Temporal trends have demonstrated an increase in IBD incidence across the globe over the latter half of the 20th century[4]. A number of environmental factors have been postulated to be associated with this, concordant with the long-noted observation that IBD is more prevalent in developed, as opposed to developing, nations. These disparate factors have included smoking (for Crohn’s disease incidence)[5], improved levels of hygiene[6], alterations in the intestinal microbiome[7,8], and dietary changes associated with an industrialized lifestyle, including increased intake of linoleic acid, increased intake of animal fat/protein and decreased dietary fiber intake[9-11]. Given the rising incidence of both IBD and obesity - as well as the interplay between some of the aforementioned risk factors common to both conditions-an epidemiologic interaction between the two conditions has been postulated. To date there is a relative paucity of population-level studies reporting the prevalence of obesity among individuals with IBD, but reports from various IBD cohorts in both pediatric and adult populations would suggest that the current prevalence of overweight and obese IBD patients approximates that of the general population, being approximately 20%-30%[12-15]. Furthermore, when looking at the weight distribution of individuals recruited to participate in clinical trials for Crohn’s disease, there has been a clear trend in increasing weight over the past two decades, from a minimum mean BMI of 20.8 kg/m2 in 1992, to a maximum mean BMI of 27.0 in 2001, and a weakly positive linear trend (r2 = 0.14) of increasing BMI among study participants throughout this period of time[16].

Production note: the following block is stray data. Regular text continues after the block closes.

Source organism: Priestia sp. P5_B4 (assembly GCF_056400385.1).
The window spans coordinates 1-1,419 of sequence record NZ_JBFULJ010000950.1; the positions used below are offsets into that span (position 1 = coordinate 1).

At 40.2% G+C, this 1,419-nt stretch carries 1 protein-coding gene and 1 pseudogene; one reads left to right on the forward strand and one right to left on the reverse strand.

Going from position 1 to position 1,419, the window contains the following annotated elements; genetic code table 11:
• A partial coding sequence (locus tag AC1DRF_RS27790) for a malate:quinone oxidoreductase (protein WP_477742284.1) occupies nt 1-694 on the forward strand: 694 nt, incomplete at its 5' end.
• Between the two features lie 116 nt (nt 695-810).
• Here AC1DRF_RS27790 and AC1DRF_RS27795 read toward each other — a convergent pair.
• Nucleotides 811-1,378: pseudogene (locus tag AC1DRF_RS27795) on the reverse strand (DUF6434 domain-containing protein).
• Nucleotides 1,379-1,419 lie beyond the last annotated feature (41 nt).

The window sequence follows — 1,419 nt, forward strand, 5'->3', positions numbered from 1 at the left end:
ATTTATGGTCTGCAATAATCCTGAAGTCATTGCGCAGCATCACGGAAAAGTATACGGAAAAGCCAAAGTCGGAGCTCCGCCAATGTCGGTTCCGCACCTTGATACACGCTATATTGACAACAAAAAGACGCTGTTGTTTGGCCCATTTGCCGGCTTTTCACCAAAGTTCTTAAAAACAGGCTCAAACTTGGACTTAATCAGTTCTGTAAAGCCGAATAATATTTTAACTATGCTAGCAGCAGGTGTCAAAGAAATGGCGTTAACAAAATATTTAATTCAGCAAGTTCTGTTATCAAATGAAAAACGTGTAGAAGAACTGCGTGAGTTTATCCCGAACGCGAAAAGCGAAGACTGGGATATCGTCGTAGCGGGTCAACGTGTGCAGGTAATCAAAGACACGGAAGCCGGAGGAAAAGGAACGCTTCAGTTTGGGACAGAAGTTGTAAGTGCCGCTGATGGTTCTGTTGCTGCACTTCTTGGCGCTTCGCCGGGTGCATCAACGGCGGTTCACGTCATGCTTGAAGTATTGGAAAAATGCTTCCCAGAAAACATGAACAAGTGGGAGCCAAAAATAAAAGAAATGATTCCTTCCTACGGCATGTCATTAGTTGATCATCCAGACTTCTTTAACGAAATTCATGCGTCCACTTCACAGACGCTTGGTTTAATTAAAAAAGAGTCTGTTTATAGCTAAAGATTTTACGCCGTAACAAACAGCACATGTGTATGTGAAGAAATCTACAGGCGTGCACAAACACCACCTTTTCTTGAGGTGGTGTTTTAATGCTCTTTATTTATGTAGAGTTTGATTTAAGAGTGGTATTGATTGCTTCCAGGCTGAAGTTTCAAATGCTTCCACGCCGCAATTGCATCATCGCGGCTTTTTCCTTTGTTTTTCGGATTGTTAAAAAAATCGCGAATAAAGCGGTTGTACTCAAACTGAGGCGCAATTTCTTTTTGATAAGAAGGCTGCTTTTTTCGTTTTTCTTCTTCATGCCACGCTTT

As to whether or not obesity - as reflected by the body mass index-is an intrinsic risk factor for the development of de novo IBD, a large prospective cohort (EPIC) of European adults demonstrated no such association, after adjustment for smoking status, physical activity and total caloric intake as assessed by food frequency questionnaire. Among those individuals with incident IBD in this cohort, BMI was not associated with phenotypic disease expression (Crohn’s vs ulcerative colitis), nor disease location/extent[17]. An earlier retrospective cohort of incident IBD diagnoses in adults, compared to an older (age 50-70 years) non-IBD control cohort, suggested a higher rate of obesity at diagnosis in the IBD patients (OR = 2.0, P = 0.01)[18]. More recently published data from the Nurses’ Health Study demonstrated a greater than two-fold increased risk of developing Crohn’s disease among obese women; furthermore, an association was also observed between body morphology (as reflected by participants’ waist-hip ratio as adolescents) and future development of Crohn’s disease in this cohort. No such relationship between BMI or anthropometric measurements of obesity was seen with incident UC in this same study[19]. Another cohort of women recruited in Denmark also demonstrated an increased risk of Crohn’s disease among obese individuals, with no such relationship seen with ulcerative colitis[20]. Perhaps accounting for the discrepancy between the data from the EPIC study and the Nurses’ Health study is the fact that the EPIC cohort described above was much older (median age 52) compared to the American and Danish cohorts (median age 35 and 30 respectively), and of course, the American and Danish cohorts were entirely female, as compared to a roughly equal sex distribution in the EPIC cohort. If there is in fact an increased risk of developing IBD intrinsic to obesity, this risk may interact with age and sex. Adding to the biologic plausibility of an etiologic link between adiposity and IBD, other studies have demonstrated that obesity is associated with an increased risk of developing other autoimmune conditions such as rheumatoid arthritis and psoriasis, that share similar genetic and immunologic mechanisms with IBD[21,22].